After overcoming drug addiction that led to homelessness and prison, Tony Hoffman went on to acquire many great accolades. His goal is to motivate his audience through the methods he personally used to overcome his struggles into the one choice that...
After overcoming drug addiction that led to homelessness and prison, Tony Hoffman went on to acquire many great accolades. His goal is to motivate his audience through the methods he personally used to overcome his struggles into the one choice that can change the rest of their life for the better. Learn about the quote that Tony discovered in prison that unlocked the mental shackles he had placed on himself, and about Tony’s journey out of addiction and despair into a life of service and gratitude.
- Tony grew up in a typical middle class family where his parents worked all the time. His parents' absence very often meant that Tony had to figure things out on his own. He was naturally gifted at sports and fell in love with basketball despite being short.
- The biggest challenge as an athlete for Tony was that he didn’t have the life skills necessary to be coachable while growing up. Tony struggled with mental health issues because of the hole in his life where he needed his parents to be.
- Tony talks a lot about being 12 years old, which was the time in his life when he started to form his perspective on the world. His social anxiety led to self-loathing. He confessed his thoughts to his mother, but her inability to handle the situation only made things worse.
- Tony didn’t want to be treated like he was better than other people. He had to hire a sports psychologist to help him accept that he was gifted, and beating someone in sports doesn’t mean you are better than them.
- He ignored many teachers who tried to teach him about life when he was younger because he wasn’t ready to learn at that time. Tony’s first basketball coach was one of them.
- Tony quit racing at 18 to take a computer networking job in San Francisco. It was at that time he started experimenting with marijuana. This process of experimentation led to an oxycontin addiction which eventually resulted in Tony being a part of an armed house invasion of his best friend’s house to steal pills.
- Tony likens an opioid withdrawal to suffering from a flu that’s 100 times worse than usual, and you can get rid of the symptoms with a single pill.
- Tony’s rock bottom occurred a few years later where he was strung out on heroin and meth, and his brokenness made him lose all concern for himself. The drugs that he thought were fixing his pain were killing him, and he knew that and didn’t care.
- Tony had a spiritual experience on Jan 21, 2007 after being sentenced to prison. Tony tells people that he had been in a mental prison for 23 years, one that he created himself. Most people have created a mental prison for themselves without realizing it. While he was in jail, Tony saw a quote on the ceiling of his cell that changed his life.
- Tony realized that his gift was given to him for a reason and he became committed to getting out of prison and making the most of it. He decided that he would commit to doing the little things well and that would lead to making the big things better.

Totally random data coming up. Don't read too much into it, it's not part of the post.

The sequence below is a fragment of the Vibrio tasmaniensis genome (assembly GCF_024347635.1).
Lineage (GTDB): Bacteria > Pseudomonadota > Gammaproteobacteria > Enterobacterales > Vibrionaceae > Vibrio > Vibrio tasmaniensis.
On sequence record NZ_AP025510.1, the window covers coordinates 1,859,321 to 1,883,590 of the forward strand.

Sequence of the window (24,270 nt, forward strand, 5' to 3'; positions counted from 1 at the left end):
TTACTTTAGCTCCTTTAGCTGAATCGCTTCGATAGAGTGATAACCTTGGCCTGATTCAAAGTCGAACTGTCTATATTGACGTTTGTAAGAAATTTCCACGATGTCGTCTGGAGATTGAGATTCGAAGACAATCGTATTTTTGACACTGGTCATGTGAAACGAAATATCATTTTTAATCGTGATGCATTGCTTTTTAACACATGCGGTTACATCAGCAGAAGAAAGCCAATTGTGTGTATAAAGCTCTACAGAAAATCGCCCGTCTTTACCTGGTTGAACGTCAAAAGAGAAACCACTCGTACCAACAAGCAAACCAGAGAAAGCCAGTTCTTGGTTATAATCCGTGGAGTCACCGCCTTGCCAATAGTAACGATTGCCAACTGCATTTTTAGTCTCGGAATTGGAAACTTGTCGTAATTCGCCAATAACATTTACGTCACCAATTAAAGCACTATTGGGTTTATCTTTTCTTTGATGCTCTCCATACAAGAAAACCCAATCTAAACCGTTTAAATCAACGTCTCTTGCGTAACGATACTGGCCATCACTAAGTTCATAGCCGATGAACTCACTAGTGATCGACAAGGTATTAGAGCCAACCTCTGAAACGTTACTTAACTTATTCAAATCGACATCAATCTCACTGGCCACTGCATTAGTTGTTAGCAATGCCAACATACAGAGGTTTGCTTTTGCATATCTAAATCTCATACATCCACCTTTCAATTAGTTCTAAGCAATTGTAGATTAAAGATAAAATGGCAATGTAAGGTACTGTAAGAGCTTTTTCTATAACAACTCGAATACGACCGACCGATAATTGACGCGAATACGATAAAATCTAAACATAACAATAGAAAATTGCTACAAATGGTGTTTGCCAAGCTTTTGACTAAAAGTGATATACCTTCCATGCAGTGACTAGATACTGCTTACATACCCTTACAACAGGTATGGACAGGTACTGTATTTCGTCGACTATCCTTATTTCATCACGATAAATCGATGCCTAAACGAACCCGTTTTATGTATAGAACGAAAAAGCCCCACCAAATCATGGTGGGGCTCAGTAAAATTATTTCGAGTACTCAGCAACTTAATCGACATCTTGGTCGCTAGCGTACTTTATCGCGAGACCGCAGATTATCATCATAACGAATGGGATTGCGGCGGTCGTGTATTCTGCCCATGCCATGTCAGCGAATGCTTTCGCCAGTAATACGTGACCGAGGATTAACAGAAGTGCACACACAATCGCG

- Tony changed his narrative from quitting everything he ever tried to knowing that he is deserving of love and passing it on to other people.
- Human beings seem to be the only beings on the planet that only take and rarely give back. Tony feels like that is the source of his discontent, and he can only feel fulfilled by giving and service to others.
- The pandemic has been challenging for Tony since he shifted so much of what he was doing to public speaking, but as long as he knows what his values are they will always lead him to where he is effective. Focusing on the house, or the car, or the wealth will always lead to an empty well.
- Understanding your core values is important because they are the bedrock for who you are. When you fall out of alignment with those core values, that’s when things fall apart.
- Tony views going to prison and being stuck with himself as a gift. It forced him to assess the times in his life when he felt happy and what his core values are, specifically determination, focus, compassion, and empathy.
- Being in prison highlights what really has value in your life. It shows how valuable your time is, your ability to walk and breathe and communicate with people in a way that inspires them.
- Tony’s definition of discipline is doing good work even when you don’t feel like it. This plays into Tony’s morning routine where it’s very regulated. One thing he focuses on in particular, is that when he’s in a vehicle he spends as much time as possible meditating.
- Tony’s sobriety model is based in spirituality and honesty. He needs to be able to be honest with himself and others, and quiet time is how he connects with his true self. Committing to be honest with yourself is the foundation for being a better person.
- There are many paths to sobriety. Use what works for you.
- If you’re struggling right now, talk to somebody who knows what you want help with. Sometimes something as simple as a conversation is all that stands between you and what you want.
- Tony’s comeback story goes to his best friend KP. KP has struggled with addiction just like Tony and has put in the work to get sober and has picked himself back up each time he fell down.
Mentioned in this Episode:
@tonymhoffman on Instagram
One Choice podcast
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